Immunofluorescent analysis of HIV-1 promoter-targeted siRNA and F-actin in HeLa cells. (A) Mock-infected cells co-transfected with Ago1 and siPromA. (B) HIV-infected cells co-transfected with Ago1 and siPromA. (C) HIV-infected cells co-transfected with ...

Actin filaments co-localize and biochemically associate with Ago1 and 2 in the nuclear compartment of HIV-1 infected cells during TGS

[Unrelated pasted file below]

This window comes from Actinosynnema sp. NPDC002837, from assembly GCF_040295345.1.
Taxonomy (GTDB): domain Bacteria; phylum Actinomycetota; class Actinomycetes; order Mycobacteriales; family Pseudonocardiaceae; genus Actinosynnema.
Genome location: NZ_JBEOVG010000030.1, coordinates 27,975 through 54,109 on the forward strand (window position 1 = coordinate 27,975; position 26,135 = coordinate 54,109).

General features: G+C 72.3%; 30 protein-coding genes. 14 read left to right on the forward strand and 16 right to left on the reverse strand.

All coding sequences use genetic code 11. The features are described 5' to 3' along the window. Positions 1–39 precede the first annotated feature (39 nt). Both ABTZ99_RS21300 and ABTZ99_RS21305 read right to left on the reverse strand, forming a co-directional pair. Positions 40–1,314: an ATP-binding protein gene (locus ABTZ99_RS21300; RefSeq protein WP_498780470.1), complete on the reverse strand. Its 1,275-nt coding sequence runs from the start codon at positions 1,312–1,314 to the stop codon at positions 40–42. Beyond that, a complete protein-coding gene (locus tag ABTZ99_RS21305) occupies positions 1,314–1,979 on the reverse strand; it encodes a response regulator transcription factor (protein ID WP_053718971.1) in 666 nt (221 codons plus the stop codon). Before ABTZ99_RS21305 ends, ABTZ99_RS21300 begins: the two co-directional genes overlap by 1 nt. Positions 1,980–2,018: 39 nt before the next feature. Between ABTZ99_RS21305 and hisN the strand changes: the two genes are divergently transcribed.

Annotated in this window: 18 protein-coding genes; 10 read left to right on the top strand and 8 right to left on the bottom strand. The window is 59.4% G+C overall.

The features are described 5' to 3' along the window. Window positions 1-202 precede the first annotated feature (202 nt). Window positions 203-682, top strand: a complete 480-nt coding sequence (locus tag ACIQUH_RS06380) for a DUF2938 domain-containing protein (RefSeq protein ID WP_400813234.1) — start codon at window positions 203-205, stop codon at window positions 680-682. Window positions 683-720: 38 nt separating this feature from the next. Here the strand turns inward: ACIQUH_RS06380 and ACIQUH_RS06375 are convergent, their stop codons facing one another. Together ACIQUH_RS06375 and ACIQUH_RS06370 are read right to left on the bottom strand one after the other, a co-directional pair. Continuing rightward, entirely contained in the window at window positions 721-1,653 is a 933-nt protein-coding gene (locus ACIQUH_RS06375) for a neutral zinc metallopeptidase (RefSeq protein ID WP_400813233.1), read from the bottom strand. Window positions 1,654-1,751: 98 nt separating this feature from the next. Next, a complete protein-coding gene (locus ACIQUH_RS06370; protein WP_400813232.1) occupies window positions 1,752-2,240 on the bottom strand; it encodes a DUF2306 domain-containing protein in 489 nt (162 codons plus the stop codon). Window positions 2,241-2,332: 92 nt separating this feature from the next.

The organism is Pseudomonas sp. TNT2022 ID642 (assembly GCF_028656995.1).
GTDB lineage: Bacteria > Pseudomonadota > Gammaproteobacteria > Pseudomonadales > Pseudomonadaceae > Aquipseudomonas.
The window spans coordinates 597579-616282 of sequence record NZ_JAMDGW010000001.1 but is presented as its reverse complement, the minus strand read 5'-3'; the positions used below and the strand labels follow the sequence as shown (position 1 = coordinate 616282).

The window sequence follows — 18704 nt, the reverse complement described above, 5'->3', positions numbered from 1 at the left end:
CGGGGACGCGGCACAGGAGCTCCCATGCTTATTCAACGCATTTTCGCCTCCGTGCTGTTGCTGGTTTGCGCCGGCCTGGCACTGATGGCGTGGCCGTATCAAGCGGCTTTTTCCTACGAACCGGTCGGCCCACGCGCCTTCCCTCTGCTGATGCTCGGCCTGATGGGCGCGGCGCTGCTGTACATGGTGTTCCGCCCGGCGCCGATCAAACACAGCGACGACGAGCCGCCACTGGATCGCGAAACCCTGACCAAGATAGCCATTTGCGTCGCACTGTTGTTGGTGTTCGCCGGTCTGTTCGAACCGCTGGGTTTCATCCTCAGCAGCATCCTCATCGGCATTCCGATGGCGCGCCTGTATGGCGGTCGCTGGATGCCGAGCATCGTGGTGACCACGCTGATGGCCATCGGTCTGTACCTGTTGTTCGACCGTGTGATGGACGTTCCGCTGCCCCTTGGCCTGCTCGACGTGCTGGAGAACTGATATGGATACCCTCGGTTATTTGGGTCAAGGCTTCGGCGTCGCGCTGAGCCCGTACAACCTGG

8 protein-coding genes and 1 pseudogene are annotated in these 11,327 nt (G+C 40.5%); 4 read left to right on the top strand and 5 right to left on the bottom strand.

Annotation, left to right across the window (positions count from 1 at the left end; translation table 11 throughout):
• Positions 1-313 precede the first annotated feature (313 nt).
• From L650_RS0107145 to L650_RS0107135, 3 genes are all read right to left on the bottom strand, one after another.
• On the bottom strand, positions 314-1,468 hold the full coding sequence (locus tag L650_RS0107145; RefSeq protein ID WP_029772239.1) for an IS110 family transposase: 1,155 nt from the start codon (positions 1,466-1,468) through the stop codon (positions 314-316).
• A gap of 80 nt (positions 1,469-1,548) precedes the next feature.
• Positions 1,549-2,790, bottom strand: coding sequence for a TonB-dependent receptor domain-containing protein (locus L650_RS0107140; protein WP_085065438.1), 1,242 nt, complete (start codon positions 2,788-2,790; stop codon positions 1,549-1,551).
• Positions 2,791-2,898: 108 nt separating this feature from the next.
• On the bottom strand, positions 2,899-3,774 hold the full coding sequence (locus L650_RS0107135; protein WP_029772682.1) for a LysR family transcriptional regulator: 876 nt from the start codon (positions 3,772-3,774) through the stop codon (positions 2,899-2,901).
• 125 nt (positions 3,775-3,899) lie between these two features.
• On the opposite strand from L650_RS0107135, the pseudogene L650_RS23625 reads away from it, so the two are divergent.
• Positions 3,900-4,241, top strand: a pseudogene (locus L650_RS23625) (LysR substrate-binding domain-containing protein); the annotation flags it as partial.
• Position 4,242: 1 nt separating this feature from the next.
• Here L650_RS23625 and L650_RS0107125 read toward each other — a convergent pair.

To determine whether F-actin and Ago1 interact spatially we performed the same infection and co-transfection model as described in previous experiments, using HIV-1SF162 infected cells that were then co-transfected with the appropriate panels of nonlabeled siRNAs and FLAG-tagged Ago1 or 2 or empty vector for 24 h. We then immunofluorescently stained cellular actin filaments with Phalloidin-AF647 and detected FLAG-tagged Ago1 or 2 with a secondary AF555 antibody to maintain the use of our established 4-color confocal imaging panel. We observed mock-infected cells co-transfected with siPromA-AF555 possessed normal cytoskeleton distribution, with F-actin fibers localized at the cell periphery and throughout the cytoplasm, and Ago1 or Ago2 also localized to the cytoplasm (Figure 8A and Supplementary Figure S5A, respectively). In contrast, HIVSF162 infected cultures showed F-actin and Ago1 clearly co-localized in the nucleus (Figure 8B), while F-actin and Ago2 co-localized to the nuclear envelope (Supplementary Figure S5B). Cultures transfected with siPromA-Sc-AF555 (Figure 8C and Supplementary Figure S7C) empty vector or mock-infected all showed clear cytoplasmic staining of both F-actin and Ago1 or 2. PCC values indicated a significant correlation between F-actin and Ago1 (Figure 8D) and F-actin and Ago2 (Supplementary Figure S5D) in infected cultures compared to mock-infected cultures transfected with siPromA-AF555 (0.29 ± 0.06 and 0.25 ± 0.04, respectively) (both P = 0.002). Interestingly, F-actin staining showed significant correlation with LaminB staining in both Ago1 or Ago2 transfected and siPromA-AF555 transfected cultures that were infected with HIV-1 compared to mock-infected cultures (0.25 ± 0.02 and 0.24 ± 0.02, respectively) (both P = 0.002). No significant correlations for nuclear or nuclear envelope localization were reported in any mock- or HIV-1 infected cells co-transfected with scrambled siRNA controls, siPromA-M2-AF555 or empty vector.